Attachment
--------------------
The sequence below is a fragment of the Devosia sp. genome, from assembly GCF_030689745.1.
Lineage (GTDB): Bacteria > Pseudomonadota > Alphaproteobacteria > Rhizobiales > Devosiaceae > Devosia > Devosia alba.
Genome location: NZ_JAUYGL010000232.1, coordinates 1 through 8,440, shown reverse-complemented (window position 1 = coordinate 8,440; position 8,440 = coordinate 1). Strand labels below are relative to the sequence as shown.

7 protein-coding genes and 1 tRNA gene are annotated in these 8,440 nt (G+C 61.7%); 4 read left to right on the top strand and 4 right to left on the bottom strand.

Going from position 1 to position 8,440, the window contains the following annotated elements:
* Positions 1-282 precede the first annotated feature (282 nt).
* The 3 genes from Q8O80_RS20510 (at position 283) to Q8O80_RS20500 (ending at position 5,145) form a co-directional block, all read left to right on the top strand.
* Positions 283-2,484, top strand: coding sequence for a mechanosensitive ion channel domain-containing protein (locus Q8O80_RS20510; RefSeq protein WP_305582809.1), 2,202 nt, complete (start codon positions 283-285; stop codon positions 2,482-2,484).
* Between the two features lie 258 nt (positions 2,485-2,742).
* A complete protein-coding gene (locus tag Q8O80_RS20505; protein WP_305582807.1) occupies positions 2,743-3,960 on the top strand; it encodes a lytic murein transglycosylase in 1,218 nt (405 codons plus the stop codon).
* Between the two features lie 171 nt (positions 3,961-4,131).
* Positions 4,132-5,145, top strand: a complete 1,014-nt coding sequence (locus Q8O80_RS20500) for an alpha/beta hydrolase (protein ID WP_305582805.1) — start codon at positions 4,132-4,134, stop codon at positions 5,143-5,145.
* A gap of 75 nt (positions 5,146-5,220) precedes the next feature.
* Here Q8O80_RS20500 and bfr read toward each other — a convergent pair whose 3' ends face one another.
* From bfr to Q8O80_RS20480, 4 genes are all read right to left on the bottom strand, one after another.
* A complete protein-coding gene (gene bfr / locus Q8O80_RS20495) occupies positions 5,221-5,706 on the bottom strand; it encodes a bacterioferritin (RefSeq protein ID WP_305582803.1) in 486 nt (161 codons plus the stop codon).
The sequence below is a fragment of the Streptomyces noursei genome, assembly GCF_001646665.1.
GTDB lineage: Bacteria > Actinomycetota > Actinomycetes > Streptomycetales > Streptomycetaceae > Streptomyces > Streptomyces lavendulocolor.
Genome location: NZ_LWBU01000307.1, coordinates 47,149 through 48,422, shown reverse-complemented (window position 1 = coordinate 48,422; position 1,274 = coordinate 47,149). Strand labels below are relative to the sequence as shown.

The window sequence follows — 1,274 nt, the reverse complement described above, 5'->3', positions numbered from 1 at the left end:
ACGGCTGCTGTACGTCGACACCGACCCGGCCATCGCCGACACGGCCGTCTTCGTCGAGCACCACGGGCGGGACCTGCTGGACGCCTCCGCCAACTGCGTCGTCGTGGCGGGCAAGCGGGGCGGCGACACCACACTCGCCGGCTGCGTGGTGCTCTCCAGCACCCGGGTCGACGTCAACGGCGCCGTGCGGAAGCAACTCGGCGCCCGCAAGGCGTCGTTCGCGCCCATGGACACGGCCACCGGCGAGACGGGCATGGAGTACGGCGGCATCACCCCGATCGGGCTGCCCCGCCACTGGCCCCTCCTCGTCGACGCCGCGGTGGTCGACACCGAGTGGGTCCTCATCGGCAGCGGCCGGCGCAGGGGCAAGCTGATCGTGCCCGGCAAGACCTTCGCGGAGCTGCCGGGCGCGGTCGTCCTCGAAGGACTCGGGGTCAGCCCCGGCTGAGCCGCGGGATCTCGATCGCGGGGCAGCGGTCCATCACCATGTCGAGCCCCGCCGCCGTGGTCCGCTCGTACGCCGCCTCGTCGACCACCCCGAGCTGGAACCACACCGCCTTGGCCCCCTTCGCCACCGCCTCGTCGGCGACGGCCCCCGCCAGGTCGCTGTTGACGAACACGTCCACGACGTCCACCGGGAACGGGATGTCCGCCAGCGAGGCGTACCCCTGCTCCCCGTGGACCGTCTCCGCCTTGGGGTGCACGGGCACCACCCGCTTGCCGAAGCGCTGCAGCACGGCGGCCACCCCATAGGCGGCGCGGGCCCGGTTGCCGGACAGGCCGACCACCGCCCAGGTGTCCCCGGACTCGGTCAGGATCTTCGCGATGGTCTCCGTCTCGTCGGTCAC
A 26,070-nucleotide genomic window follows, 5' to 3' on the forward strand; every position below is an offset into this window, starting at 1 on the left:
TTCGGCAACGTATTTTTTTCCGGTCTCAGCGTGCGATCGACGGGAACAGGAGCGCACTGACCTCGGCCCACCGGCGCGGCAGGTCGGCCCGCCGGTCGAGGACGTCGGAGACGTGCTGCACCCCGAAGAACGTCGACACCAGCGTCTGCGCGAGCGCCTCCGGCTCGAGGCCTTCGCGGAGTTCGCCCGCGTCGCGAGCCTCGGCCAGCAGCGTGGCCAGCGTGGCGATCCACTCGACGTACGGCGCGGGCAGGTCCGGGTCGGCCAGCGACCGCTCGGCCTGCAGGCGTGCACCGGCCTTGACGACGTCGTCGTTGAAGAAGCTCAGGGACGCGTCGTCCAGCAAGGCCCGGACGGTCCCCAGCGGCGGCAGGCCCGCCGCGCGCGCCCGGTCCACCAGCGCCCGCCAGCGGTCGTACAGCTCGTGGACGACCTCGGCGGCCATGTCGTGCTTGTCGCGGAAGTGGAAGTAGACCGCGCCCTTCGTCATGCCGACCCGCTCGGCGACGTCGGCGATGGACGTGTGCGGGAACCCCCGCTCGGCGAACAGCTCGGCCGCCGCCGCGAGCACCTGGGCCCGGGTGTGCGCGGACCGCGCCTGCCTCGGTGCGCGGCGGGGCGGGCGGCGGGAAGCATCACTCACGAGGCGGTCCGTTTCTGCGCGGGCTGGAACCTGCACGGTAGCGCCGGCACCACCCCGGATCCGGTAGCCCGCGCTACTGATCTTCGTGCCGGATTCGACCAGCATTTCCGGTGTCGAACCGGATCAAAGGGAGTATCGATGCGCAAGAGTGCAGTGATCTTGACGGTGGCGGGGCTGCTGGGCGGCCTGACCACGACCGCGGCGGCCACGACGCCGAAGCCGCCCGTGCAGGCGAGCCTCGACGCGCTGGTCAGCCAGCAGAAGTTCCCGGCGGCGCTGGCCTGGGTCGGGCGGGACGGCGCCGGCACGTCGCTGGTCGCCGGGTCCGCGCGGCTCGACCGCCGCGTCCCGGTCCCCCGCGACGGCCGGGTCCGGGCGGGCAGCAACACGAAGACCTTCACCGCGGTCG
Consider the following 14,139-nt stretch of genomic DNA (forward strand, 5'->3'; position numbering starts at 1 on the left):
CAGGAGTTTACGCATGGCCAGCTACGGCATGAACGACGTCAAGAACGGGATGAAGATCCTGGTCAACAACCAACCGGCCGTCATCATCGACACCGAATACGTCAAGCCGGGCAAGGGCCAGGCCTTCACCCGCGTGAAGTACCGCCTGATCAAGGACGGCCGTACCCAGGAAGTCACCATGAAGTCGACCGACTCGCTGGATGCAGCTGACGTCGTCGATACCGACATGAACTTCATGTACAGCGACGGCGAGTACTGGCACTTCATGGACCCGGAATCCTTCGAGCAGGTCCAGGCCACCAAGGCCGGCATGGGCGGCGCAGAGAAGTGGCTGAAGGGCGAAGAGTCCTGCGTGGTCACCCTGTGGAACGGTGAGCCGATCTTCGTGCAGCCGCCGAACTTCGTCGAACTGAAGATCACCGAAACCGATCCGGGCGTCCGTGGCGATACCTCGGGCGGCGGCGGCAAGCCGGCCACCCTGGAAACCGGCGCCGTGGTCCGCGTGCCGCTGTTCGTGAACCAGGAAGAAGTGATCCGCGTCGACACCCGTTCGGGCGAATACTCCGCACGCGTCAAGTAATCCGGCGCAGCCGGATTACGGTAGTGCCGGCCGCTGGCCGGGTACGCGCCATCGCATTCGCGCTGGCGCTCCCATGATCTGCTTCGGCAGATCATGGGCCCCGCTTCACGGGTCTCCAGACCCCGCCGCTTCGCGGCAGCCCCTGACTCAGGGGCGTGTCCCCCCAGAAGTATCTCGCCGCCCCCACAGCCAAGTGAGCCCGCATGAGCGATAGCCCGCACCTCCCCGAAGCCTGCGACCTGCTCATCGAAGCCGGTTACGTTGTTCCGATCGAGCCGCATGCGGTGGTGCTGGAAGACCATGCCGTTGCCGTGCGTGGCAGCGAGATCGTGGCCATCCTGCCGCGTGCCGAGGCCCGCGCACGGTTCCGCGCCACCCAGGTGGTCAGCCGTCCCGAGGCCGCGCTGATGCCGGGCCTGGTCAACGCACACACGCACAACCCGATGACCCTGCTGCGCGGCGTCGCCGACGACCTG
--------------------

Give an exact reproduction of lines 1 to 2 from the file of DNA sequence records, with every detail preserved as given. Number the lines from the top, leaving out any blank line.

The sequence below is a fragment of the Devosia sp. genome, from assembly GCF_030689745.1.
Lineage (GTDB): Bacteria > Pseudomonadota > Alphaproteobacteria > Rhizobiales > Devosiaceae > Devosia > Devosia alba.